Senegal's president cleared to run for 3rd term

Senegal's highest court ruled Friday the country's increasingly frail, 85-year-old president could run for a third term in next month's election, a deep blow to the country's opposition, which has vowed to take to the streets if the aging leader does not step aside.

Minutes after the court's verdict, police opened fire with tear gas to disperse hundreds of young men who had gathered at a downtown roundabout. Protesters hid in side streets and in groups of five and six ran back out to lob rocks at the security forces.

The protests spread throughout the capital as demonstrators dragged wooden market tables into intersections and set them on fire. In the provincial capital of Kaolack, a mob set fire to the ruling party's headquarters, and in Thies, angry youths blocked the national highway, according to a private radio station.

The legality of President Abdoulaye Wade's candidacy is bitterly disputed because the constitution was revised soon after he assumed office in 2000 to impose a two-term limit. Wade argues the new law should not apply to him since he was elected before it took effect.

The court deliberated behind closed doors for hours before emerging and issuing a list of 14 approved candidates, including Wade. Senegalese pop star Youssou Ndour, arguably Africa's most famous musician, was not on the list — another blow to the opposition, which had hoped that Ndour's candidacy would shine an international spotlight on the race.

“The fact that my candidacy was deemed unacceptable is a political matter. Those in power are afraid of me,” said the Grammy-winning Ndour on the private TV station he owns. “I will not let go of this because when I decide to do something I do it all the way. This Saturday, I will draft an appeal.”

Since early afternoon, hundreds of youths carrying cardboard signs calling for Wade's departure milled around a downtown square, where they vowed to spend the night in protest if the court approved the leader's candidacy.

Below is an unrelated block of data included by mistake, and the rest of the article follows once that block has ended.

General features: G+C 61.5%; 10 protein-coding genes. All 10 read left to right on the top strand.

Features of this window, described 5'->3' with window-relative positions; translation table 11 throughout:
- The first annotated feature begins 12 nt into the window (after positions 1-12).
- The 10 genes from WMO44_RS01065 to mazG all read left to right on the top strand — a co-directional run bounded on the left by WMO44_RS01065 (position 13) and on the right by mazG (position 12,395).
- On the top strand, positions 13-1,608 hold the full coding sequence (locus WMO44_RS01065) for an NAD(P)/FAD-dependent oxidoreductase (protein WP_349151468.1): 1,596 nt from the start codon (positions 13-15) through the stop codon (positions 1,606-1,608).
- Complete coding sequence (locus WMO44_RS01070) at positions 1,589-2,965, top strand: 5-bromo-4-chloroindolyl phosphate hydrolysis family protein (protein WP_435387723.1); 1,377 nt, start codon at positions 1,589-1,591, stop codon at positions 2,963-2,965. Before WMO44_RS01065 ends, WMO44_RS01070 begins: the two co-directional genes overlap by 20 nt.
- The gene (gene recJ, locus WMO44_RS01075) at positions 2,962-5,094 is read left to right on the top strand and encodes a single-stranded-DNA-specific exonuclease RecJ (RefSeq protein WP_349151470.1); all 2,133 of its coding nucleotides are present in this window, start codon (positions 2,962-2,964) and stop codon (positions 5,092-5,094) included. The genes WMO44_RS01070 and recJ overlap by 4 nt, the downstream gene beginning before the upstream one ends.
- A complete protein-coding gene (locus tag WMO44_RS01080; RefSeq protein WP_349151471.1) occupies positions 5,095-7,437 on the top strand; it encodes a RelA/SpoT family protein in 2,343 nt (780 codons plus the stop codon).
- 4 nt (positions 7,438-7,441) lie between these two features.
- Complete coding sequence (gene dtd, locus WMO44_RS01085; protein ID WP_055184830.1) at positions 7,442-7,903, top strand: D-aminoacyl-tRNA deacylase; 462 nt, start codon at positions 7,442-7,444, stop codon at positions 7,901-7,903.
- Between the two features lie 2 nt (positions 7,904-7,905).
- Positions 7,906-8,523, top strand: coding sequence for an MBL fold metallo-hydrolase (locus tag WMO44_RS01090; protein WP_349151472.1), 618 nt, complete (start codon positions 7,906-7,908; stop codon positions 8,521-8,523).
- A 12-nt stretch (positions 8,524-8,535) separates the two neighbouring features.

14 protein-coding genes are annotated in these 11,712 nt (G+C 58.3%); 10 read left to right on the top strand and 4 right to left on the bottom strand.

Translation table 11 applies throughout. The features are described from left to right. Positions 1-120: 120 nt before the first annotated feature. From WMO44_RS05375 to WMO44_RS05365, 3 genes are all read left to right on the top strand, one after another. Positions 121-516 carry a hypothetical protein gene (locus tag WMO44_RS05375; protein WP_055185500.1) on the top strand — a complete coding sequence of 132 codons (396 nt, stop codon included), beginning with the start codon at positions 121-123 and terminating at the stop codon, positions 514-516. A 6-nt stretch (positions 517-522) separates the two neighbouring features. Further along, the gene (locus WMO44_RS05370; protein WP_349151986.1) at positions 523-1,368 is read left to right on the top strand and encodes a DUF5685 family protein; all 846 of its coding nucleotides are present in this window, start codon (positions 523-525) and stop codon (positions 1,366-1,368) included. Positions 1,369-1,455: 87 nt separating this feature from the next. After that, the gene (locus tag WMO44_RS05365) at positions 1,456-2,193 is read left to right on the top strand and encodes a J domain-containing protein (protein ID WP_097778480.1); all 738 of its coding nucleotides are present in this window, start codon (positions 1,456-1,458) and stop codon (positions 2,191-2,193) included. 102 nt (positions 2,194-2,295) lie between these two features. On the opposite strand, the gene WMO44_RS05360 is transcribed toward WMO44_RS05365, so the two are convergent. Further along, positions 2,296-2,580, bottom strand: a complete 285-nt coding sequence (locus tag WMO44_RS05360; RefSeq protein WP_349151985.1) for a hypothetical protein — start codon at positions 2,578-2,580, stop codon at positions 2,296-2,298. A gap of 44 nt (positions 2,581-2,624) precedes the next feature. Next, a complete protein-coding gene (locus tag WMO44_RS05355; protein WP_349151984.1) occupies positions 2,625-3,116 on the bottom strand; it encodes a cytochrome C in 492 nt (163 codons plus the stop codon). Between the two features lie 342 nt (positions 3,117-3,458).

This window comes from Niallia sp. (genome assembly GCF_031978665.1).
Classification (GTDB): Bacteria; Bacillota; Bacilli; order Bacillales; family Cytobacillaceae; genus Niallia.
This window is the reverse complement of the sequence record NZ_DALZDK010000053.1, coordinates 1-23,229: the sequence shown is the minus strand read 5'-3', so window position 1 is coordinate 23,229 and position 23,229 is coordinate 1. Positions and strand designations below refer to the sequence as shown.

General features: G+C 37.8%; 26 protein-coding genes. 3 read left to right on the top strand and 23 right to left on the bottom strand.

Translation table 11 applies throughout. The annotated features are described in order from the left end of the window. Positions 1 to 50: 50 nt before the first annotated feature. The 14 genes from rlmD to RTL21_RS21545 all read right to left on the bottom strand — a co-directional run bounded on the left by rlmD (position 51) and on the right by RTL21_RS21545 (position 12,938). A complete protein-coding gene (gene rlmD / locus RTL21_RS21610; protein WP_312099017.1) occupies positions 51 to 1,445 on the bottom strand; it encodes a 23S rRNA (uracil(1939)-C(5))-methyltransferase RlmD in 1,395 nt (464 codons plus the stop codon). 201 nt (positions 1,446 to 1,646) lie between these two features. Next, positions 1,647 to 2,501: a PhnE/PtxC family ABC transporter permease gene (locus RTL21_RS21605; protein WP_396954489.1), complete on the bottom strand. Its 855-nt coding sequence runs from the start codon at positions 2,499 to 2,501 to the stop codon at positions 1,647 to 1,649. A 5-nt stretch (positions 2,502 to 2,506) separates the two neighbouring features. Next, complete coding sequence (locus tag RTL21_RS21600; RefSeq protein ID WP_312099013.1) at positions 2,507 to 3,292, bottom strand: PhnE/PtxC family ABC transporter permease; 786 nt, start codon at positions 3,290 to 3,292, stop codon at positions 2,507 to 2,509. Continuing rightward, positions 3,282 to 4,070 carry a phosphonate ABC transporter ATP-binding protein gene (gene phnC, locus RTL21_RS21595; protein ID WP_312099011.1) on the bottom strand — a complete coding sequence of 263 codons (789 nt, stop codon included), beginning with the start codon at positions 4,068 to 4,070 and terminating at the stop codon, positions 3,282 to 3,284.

Police wearing fiberglass helmets took up positions at strategic intersections in the capital. Businesses sent their employees home. Schools sent notes to parents asking them to pick up their children early.

A lawyer by training with multiple degrees from universities in France, Wade spent 25 years as the country's opposition leader. He ran and lost in four elections before his victory 11 years ago in an election hailed as a breakthrough for democracy on a continent better known for strongman rule. Former President Abdou Diouf stunned the world by calling Wade to concede defeat, a gesture unheard of in the region. Now many are wondering if Wade himself will step aside gracefully.

Since taking office, he has come under mounting criticism, first for delegating an increasing share of power to his son, as well as for the corruption scandals that have overshadowed his administration's achievements, including the building of numerous roads and bridges.

After winning a second term in 2007, Wade told reporters he would not seek a third term. He then reversed course, arguing that the term limits were imposed after he was elected, and that no law can be applied retroactively.

“I'm a lawyer too. And the constitution, it's me that revised it. All by myself. … No one can interpret it better than me,” Wade told the news portal Dakaractu.Com in an interview this week. “I was elected in 2000 on the basis of a law dating from 1963. After I was elected, I saw to it that a new constitution was adopted. Everyone knows that a law dictates the present and the future, but it cannot be retroactive.”